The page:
One of my new year’s resolutions was to stop neglecting my blogs (here and on my wedding site). With the slowdown in portraits through the winter I thought it would be nice to start a series called “In the bag” detailing some of the tools I use. So why not start with one of my favorite pieces of gear I’ve ever owned.

My Fuji x100s

20130727_093233-0500_Chicago--2052I wish I could tell you that this is simply one of the most expensive toys I’ve ever played with and had no real professional value, but that would be a lie. I’ll simply start out by saying I can’t live without this camera.

I’ve made no effort to hide that I’m a huge fan of Zack Arias and his work. Upon Fuji releasing the original X100 readers of Zack’s blog were subjected the constant on and on and on and on about this tiny little mirrorless camera. Honestly, I was getting tired of it. Street photography this. This camera has soul that. Blah, blah, blah.

Time passed. Things were quiet. I was fleshing out my kit with a new 5D Mark iii and then we’re hit with the X100s. Zack went back to preaching, but something had changed.


When you start in photography, it’s because you love photography. The more successful you become the less it becomes about your wants and shifts to clients needs. It seems like the more I shoot for clients, the less I want to pull out my camera for personal use. I constantly call my cameras “the moneymakers” because that’s what they are. I might occasionally take my 5D Classic out for some light shooting, but it’s still a bag full of kit most times.

20130727_122954-0500_Chicago--2234Don’t get me wrong, I love photography. It’s simply that I had shoehorned myself into a specific faction of photography…the professional.

I heard Zack Arias, David Hobby, and others talk about the X100s being their favorite camera. Not just their favorite camera in the moment, but their favorite camera they’ve EVER owned. That’s a bold statement. These extremely verbose and experienced photographers said it was something they kept with them at all times. Most importantly they claimed the image quality held up against pretty much anything this side of a medium format.

I subscribe to the philosophy of “the best camera is the one you have with you”, but I also live by the rule of not wanting to create a garbage photograph.

I took a leap of faith.

I purchased a gently used X100s on ebay for a slight discount. I knew that I could quickly sell it for little to no loss if I didn’t care for it.

I was sold on this camera the second it came out of the box.

20130727_225013-0500_Chicago--2625It’s hard to pinpoint exactly what it is that makes people love this camera. The photo quality is superb, the high ISO performance is groundbreaking, and the lens is probably worth the price of the whole camera alone. Yes it looks “cool” because it’s vintage, but that’s only a conversation starter (you get a lot of questions when you break this thing out).

When I hold my Fuji I feel like I’m holding a camera. I feel like Ken Oosterbroek, Kevin Carter, Joao Silva, & Greg Marinovich. I feel like I’m supposed to get close to the action and snap some frames.

Most of all, I feel like I’m shooting for me. It’s suitable for portraits, feels like it’s made for street work, and wonderful for documenting events.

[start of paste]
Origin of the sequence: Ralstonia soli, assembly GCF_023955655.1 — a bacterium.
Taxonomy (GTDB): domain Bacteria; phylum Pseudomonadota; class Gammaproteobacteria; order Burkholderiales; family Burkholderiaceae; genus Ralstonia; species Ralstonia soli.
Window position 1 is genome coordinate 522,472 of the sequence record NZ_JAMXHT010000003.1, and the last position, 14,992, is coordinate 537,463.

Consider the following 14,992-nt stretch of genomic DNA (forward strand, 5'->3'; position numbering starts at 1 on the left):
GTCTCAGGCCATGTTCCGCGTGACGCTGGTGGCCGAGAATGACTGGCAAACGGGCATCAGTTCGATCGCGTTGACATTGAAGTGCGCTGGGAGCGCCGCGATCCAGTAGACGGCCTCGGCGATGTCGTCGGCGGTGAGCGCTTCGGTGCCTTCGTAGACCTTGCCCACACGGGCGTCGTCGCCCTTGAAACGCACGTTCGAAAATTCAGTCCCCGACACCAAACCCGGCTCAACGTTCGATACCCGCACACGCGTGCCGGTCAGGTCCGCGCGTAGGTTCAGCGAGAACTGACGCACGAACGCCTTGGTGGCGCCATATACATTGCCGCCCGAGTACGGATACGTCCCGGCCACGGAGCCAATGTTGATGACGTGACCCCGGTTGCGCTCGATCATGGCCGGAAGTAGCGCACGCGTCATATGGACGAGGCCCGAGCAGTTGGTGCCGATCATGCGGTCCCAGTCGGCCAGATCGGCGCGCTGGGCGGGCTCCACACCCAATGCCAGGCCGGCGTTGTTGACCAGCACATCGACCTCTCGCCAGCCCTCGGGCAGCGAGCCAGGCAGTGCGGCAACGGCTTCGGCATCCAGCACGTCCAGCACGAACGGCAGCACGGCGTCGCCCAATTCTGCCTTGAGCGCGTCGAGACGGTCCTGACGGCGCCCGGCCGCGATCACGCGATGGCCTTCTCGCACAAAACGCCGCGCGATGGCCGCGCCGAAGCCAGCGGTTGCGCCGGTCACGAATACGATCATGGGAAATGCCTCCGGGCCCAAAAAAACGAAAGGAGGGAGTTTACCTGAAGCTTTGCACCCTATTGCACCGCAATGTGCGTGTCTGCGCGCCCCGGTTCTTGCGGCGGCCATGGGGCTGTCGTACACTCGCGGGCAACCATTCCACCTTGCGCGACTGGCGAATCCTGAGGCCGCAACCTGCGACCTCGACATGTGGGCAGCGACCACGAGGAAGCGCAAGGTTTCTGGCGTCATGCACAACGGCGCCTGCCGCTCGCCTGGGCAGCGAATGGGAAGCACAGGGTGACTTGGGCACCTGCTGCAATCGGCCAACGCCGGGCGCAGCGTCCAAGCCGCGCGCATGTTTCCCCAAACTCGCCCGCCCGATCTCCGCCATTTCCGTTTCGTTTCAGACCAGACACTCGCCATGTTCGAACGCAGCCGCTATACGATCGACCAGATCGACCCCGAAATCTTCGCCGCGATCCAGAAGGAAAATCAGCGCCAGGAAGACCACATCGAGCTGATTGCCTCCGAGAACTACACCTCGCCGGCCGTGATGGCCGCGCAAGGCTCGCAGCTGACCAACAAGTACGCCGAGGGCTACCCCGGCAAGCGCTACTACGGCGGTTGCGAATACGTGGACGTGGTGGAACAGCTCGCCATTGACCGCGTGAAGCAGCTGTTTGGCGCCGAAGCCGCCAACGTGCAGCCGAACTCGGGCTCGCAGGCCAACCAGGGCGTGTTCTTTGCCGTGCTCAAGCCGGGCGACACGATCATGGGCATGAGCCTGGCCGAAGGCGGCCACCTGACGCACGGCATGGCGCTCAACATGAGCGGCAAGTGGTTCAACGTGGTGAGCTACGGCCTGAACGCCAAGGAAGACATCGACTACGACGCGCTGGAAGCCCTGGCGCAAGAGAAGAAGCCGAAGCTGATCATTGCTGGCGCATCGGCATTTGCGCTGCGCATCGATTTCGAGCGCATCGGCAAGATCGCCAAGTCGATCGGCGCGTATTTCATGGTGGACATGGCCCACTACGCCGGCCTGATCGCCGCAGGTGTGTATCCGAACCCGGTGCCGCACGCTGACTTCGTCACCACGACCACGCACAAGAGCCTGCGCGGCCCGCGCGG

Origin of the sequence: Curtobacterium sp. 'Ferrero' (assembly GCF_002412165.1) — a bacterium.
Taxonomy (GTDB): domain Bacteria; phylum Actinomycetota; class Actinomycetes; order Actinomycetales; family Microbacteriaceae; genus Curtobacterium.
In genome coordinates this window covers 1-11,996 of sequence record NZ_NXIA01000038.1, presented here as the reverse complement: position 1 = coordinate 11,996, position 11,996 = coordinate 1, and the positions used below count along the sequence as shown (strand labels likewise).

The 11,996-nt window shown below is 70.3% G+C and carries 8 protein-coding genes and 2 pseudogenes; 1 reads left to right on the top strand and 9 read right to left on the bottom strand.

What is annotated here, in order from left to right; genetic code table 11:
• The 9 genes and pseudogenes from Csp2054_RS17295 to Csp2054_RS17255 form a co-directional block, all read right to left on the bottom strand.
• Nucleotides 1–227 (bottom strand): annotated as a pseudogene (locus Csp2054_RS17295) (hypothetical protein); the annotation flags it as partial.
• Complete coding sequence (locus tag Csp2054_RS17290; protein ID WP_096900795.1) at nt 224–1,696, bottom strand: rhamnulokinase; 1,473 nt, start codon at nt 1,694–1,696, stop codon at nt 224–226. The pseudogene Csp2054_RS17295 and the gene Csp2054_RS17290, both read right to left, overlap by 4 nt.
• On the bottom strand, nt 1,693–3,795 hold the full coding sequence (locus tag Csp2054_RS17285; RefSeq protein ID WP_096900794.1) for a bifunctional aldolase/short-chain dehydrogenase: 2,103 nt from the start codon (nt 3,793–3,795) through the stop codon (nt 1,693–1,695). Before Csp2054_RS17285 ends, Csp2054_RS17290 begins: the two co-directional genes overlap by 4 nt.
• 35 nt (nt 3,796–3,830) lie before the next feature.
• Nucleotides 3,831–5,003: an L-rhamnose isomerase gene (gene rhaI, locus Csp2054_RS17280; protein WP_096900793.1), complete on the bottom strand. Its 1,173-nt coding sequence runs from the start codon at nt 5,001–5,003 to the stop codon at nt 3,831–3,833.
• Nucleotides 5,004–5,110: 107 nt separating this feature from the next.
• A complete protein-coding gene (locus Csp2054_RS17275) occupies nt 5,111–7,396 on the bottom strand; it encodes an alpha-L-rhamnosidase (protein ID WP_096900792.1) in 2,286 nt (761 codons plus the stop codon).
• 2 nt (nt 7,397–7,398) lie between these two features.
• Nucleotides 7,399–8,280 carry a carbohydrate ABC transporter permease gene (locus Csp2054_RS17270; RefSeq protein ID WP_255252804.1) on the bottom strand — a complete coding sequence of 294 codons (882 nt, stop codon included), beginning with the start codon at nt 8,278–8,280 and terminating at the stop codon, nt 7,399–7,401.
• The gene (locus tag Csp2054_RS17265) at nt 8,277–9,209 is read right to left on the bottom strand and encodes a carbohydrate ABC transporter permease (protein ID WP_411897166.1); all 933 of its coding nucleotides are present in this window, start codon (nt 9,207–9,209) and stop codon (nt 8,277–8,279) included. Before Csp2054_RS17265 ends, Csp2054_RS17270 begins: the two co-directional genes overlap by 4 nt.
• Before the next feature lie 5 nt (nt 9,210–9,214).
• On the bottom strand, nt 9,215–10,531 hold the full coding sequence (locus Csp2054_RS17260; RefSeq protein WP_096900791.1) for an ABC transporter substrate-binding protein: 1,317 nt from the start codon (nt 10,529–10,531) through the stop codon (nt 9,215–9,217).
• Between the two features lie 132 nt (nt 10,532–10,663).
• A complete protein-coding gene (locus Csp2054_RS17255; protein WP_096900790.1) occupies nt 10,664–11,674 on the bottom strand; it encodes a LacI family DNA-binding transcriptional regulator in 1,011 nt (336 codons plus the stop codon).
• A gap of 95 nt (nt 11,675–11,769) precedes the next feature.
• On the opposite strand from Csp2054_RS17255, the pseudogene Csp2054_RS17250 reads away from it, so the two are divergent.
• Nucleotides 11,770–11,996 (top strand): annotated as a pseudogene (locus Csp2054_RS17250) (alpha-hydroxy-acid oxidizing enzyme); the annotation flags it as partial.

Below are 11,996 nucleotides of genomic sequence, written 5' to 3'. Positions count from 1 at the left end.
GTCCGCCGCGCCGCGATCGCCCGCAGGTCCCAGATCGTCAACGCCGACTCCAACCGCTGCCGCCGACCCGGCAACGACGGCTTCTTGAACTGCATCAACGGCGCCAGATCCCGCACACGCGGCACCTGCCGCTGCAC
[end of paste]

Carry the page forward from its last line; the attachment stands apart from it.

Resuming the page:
As a parent and a photographer I found myself on vacations either bringing too much gear or not enough. Either too far detached from everyone trying to get “the shot” or not getting anything because I was so present I couldn’t capture anything.

Shortly after unboxing this camera I took my family of 5 to Chicago and having something like this gave me the perfect balance. I kept it with me every step of the way and we had a lot of steps. Squeezing in multiple museums, exhibits, tourist spots, restaurants, shows, and much more in around 48 hours.

We tend to come back from mini vacations exhausted because as a family we try to squeeze in as much fun, culture, and excitement as possible. Sleep is a luxury and a minimal necessity.

My Fuji became part of the family on that trip. Using a shoulder strap the camera went unnoticed and the extra batteries went in my pocket or my wife’s purse easily. I believe I snapped around 700 that I’ve eventually cut down to about 500 final photographs.

20130727_024834-0500_Chicago--2015Were there times I wished I’d had something telephoto? Sure. Did I wish I had something a bit more wide? Probably. Did it matter? Not really. In those moments I was forced to think, move, and be a photographer.

From that trip forward I’ve tried to keep this little piece of photography magic with me and it’s become a go to for a lot of my wedding coverage.

“But Wes, you’ve got A LOT of gear. Bodies, lenses, etc…why do you fall back to your Fuji?”

I hear you. The answer is it’s amazing, small, and does the job.

For telling the story of a couple getting ready for their wedding day, 35mm is solid focal length. It’s wide enough to set a scene and holds up well when you get closer. I probably shoot half the prep and details with this thing.

(The macro mode is very solid.)

It’s generally back in the bag for portraits and ceremony, but will make another appearance at the reception. I do that mainly for the same reasons as with prep, but also because in low light it’s nearly untouchable. I’m a little shaky in general, but I’ve handheld shots down at 1/10th of a second.

While I would never say this would totally replace my DSLR gear or that somebody should just run out and grab one just to grab one, I will say I’ve never regretted having it in my bag.